Eight New York City residents have been charged with taking part in an international fraud ring that, prosecutors alleged, cost two Middle Eastern banks millions in card fraud.
The prosecutors alleged in an indictment made public May 9 that the thieves hacked into the computer networks of the National Bank of Ras Al-Khamah in the United Arab Emirates, commonly called RAKBANK, and the Bank of Muscat in Oman. Once inside, the thieves allegedly gathered debit card data and changed the daily withdrawal limits on accounts. The compromised card numbers were allegedly shared with members of the organization in 26 countries which proceed to loot the banks through ATM networks over the next 13 hours.
“As charged in the indictment, the defendants and their co-conspirators participated in a massive 21st century bank heist that reached across the Internet and stretched around the globe. In the place of guns and masks, this cybercrime organization used laptops and the Internet. Moving as swiftly as data over the Internet, the organization worked its way from the computer systems of international corporations to the streets of New York City, with the defendants fanning out across Manhattan to steal millions of dollars from hundreds of ATMs in a matter of hours,” stated United States Attorney Loretta Lynch, announcing the indictment against U.S. participants in the scheme. “Law enforcement is committed to moving just as swiftly to solve these cybercrimes and bring their perpetrators to justice.”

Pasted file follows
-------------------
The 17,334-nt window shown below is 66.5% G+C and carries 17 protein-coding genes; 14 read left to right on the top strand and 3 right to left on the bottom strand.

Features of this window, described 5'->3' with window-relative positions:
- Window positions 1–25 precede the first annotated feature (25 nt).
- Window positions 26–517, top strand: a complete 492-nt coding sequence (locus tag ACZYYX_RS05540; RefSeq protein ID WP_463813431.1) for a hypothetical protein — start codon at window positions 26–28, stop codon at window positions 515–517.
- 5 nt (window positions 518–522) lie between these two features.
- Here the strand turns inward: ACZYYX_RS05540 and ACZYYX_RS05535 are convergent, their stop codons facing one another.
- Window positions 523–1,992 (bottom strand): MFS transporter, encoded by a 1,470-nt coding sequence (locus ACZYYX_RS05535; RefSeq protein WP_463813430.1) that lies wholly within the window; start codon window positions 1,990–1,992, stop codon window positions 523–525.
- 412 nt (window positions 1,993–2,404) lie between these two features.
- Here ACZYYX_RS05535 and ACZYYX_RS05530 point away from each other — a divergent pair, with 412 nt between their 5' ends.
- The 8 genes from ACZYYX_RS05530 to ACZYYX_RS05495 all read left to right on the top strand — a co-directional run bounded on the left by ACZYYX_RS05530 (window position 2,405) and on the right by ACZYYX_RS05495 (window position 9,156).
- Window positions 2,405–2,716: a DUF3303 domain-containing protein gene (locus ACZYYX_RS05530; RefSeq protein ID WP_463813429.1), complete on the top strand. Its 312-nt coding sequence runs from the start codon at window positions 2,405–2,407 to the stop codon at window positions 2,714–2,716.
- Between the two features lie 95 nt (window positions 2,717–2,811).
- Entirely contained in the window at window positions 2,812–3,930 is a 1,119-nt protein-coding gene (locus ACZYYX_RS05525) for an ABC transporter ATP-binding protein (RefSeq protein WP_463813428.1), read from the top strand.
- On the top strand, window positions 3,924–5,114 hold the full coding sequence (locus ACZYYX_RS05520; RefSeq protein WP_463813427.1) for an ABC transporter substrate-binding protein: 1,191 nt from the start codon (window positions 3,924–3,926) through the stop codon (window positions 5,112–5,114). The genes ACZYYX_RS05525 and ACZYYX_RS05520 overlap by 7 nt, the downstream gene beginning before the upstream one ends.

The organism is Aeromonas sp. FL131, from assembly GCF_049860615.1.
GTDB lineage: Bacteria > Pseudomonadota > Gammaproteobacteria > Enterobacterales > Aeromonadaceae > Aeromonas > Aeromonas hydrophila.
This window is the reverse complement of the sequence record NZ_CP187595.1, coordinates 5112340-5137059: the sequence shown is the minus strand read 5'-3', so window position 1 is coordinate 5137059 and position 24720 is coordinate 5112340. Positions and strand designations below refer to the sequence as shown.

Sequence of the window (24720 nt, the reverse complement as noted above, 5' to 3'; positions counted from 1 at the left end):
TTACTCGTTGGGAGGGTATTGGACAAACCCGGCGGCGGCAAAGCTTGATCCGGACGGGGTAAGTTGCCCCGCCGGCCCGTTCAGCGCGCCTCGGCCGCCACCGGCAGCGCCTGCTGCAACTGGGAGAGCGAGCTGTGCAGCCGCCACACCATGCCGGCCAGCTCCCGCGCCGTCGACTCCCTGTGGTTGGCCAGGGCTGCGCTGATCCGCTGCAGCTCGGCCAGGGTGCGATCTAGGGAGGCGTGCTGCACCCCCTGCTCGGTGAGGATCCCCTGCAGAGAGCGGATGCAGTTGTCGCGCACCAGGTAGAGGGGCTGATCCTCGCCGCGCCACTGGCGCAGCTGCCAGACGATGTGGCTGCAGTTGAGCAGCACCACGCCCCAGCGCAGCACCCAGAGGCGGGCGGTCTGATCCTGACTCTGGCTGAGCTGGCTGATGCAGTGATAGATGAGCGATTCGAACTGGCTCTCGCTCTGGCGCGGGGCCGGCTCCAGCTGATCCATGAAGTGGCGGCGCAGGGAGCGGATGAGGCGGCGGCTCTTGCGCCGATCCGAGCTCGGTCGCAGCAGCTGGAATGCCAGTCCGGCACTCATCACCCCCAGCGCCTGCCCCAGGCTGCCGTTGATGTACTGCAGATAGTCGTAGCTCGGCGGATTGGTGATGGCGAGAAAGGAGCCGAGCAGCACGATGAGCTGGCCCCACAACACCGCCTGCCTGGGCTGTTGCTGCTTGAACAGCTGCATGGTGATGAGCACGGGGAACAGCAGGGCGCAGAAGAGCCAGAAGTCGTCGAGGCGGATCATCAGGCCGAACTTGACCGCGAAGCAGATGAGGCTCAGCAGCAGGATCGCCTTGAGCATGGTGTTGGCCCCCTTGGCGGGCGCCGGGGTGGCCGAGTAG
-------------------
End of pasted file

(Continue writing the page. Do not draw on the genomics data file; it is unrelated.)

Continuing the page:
“New technologies and the rapid growth of the Internet have eliminated the traditional borders of financial crimes and provided new opportunities for the criminal element to threaten the world’s financial systems. However, as demonstrated by the charges and arrests announced today, the Secret Service and its law enforcement partners have adapted to these technological advancements and utilized cutting edge investigative techniques to thwart this cybercriminal activity,” said Secret Service Special Agent in Charge Hughes.